2. Flax seeds – These nutritional powerhouses are packed with protein, fiber, omega-3 fatty acids, and helpful phytochemicals called lignans, which have antimicrobial, anti-inflammatory and antioxidant properties. They’ve also been shown to decrease breast cancer risk. Grind your flaxseed up first to get the most benefit.

3. Green peas – An accessible staple, they can be easily found as fresh (preferable!), canned, and frozen. These legumes are full of fiber and antioxidants, and are also used in meat substitutes due to their rich quantity of plant protein.

4. Blueberries – Blueberries are a superfood. These sweet fruits are low in calories but have a dense nutrient profile, making them the perfect snack. Blueberries are full of fiber, vitamins C and K, and flavonoids (antioxidants). If you’re on warfarin and need to keep your vitamin K intake constant, check with your doctor.

5. Pickles – Are otherwise known as fermented cucumbers (or veggie of your choice). While not technically “probiotics,” fermented foods can influence your gut bacteria and have been linked to lower risk of type 2 diabetes and cardiovascular disease, among others. Note: watch the sodium.

What to make this week: blueberry flax meal pancakes, pickles, mint pea dip

Sunday, Sept. 6 – Saturday, Sept. 12 (7 foods)

1. Kale – Kale is a superfood! Like broccoli, kale is a cruciferous vegetable. These leafy greens are high in anti-cancer antioxidants, vitamins (including A, C, and K), and iron. If you’re taking warfarin and need to keep your vitamin K intake constant, watch the kale.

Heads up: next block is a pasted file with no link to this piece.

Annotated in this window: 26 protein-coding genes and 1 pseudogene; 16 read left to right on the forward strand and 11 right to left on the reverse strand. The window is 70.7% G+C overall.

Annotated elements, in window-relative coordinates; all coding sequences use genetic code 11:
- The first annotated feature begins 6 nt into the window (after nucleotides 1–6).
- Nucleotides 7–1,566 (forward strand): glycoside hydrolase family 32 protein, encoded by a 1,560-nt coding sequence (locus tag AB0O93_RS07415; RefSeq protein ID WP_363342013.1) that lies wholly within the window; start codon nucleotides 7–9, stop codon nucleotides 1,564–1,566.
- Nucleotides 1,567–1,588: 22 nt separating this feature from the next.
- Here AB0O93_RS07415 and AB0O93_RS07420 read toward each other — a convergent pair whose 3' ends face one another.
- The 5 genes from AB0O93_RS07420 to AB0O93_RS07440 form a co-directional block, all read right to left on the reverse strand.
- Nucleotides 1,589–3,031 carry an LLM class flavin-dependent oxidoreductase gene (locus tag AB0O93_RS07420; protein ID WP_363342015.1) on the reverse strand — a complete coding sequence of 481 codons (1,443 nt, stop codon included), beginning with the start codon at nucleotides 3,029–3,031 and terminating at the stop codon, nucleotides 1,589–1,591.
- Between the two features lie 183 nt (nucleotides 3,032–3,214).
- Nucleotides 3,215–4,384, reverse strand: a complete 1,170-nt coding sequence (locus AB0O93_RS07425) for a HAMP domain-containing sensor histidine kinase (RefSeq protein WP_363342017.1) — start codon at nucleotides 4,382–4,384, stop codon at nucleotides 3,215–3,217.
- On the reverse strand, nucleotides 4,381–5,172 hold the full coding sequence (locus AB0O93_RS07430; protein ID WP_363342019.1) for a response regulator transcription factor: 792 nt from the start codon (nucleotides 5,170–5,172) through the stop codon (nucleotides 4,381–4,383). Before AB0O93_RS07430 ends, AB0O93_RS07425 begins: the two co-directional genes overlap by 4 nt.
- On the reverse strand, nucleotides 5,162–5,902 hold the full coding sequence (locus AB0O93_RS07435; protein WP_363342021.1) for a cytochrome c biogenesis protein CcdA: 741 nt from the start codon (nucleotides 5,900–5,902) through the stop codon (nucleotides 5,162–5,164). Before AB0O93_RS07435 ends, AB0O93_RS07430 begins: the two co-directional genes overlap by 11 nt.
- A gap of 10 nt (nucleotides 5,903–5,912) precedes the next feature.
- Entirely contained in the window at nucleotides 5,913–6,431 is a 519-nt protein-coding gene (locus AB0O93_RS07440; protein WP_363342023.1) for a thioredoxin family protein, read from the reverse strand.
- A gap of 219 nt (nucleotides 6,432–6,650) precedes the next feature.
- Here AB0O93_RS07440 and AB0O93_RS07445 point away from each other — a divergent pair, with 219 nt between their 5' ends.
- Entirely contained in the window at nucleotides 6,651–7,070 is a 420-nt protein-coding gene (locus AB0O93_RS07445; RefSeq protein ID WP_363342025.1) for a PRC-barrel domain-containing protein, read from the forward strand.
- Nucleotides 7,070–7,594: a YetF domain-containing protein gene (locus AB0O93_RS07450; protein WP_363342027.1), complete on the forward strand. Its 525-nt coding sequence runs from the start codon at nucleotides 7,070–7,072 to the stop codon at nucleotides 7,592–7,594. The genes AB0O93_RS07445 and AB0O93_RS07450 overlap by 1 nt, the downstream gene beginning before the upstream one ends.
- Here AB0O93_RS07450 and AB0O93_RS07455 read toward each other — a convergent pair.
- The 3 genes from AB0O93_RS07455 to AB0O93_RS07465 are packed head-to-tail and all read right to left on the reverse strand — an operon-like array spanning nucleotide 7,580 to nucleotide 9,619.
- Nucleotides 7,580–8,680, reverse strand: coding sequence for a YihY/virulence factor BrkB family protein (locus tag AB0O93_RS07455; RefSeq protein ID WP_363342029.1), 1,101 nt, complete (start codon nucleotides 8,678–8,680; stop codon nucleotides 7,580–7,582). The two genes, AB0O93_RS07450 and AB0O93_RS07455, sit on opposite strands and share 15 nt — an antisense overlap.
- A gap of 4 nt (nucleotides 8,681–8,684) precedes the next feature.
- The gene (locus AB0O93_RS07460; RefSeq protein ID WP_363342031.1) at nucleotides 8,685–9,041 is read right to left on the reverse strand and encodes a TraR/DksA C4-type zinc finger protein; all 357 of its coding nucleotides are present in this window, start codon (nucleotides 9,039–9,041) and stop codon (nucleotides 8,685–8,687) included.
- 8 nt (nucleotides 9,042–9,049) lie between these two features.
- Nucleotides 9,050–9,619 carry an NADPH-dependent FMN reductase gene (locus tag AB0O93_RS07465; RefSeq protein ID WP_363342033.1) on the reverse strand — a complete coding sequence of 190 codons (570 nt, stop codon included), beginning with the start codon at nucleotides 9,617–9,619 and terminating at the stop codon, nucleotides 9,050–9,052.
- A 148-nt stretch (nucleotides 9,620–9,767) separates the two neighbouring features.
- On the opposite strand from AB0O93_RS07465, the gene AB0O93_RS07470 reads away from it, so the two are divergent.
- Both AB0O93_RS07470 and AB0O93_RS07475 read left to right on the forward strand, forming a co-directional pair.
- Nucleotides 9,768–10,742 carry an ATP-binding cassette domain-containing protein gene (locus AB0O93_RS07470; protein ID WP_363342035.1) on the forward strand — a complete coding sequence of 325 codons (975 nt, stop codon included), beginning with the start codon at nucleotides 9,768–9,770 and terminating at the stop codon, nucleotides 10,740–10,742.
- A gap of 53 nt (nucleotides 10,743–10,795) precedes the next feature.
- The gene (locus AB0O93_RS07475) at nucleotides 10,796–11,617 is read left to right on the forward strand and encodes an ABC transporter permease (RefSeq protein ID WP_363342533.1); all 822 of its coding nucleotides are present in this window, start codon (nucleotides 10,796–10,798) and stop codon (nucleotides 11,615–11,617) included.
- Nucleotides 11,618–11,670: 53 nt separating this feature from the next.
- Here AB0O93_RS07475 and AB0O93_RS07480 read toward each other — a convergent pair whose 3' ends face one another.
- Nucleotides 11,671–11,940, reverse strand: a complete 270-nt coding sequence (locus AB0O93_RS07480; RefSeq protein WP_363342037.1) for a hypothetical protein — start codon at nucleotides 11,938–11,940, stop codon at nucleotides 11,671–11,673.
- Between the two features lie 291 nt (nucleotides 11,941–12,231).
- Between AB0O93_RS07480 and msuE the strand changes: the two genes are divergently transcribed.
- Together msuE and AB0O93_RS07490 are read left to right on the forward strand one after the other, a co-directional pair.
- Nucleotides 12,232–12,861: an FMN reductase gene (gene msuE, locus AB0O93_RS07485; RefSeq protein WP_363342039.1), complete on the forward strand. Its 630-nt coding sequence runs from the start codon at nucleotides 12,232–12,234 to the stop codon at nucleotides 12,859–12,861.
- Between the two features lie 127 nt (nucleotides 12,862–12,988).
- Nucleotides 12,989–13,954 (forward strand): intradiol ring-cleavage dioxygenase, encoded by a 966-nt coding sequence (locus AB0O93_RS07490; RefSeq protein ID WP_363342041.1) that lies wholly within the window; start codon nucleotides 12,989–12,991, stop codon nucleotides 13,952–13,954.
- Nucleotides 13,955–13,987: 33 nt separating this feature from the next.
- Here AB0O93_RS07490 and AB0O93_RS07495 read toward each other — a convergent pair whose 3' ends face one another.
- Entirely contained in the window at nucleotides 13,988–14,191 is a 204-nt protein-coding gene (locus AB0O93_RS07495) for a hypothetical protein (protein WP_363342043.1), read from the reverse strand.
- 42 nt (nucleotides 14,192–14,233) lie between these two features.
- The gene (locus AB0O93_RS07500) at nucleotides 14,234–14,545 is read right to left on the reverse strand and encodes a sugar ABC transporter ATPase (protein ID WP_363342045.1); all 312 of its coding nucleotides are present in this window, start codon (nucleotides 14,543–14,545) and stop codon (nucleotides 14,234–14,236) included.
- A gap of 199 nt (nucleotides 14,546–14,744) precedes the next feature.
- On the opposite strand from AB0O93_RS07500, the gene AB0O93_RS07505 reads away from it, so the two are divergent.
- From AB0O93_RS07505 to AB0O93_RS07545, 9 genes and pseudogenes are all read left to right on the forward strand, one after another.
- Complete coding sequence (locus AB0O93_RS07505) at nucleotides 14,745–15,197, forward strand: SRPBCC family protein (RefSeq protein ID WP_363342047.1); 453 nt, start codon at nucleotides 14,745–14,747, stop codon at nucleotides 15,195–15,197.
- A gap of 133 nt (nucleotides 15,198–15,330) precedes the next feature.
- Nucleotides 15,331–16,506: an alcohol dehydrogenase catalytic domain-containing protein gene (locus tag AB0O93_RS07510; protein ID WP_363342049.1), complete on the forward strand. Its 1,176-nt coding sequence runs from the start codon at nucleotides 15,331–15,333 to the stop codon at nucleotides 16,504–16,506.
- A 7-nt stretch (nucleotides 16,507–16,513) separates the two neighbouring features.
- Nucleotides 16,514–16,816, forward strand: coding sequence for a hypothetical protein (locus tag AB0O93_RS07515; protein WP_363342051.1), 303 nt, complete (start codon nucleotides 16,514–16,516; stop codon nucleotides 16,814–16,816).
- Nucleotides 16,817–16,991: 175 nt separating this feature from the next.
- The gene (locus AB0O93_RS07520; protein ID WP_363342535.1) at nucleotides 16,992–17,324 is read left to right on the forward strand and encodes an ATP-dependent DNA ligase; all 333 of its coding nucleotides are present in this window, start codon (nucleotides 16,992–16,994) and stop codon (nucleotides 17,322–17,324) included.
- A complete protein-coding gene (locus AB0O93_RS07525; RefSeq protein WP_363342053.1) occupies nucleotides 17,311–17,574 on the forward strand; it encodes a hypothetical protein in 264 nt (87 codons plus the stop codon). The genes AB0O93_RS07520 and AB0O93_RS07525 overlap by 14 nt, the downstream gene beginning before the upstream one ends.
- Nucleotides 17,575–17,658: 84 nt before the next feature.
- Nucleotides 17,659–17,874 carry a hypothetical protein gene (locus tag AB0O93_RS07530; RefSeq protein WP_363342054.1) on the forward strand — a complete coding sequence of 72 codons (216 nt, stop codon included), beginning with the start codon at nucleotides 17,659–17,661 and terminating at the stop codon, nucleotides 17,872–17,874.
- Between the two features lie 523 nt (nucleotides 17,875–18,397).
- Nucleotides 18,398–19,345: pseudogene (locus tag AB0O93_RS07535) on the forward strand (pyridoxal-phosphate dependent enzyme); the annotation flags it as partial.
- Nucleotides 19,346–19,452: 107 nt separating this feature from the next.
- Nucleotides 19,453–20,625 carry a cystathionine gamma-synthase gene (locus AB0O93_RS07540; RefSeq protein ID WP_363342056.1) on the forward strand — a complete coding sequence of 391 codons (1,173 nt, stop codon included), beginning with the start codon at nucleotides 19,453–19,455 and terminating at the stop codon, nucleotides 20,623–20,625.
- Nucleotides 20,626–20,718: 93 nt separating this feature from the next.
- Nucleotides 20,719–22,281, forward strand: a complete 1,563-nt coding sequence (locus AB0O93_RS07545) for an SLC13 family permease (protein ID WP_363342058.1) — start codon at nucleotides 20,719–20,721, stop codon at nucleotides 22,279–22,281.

2. Popcorn – Pair this fun, healthy snack with a movie. An unprocessed whole grain, it’s very low in fat and calories and high in fiber. Those little hulls that catch in your teeth? They’ve got beta-carotene, lutein and zeaxanthin for your eyes, as well as polyphenols. Avoid salty, oily pre-packaged popcorn and learn to make your own.

3. Edamame – Edamame (whole soybeans) are a nearly perfect protein. They provide a full suite of amino acids (protein building-blocks) as well as fiber. Soy’s benefits are complex due to the different nutritional components (e.g., isoflavones, protein) and types (e.g., whole vs processed, fermented vs not).

4. Sweet potato – Another superfood, with almost too much good stuff to describe in 2 sentences! Beta-carotene (converts to vitamin A) and anthocyanins are both antioxidants and are vital for key body functions such as vision (Vitamin A) and cardiovascular health. Choose organic if you can, wash well, and eat the skin for maximum fiber.

5. Apple – This easy-to-find fruit is surprisingly good for you (but no guarantees on keeping the doctor away). They contain pectin, a form of soluble fiber, that feeds the “good bacteria” in your gut so they work better for you. The quercetin in apples may promote cancer cell death.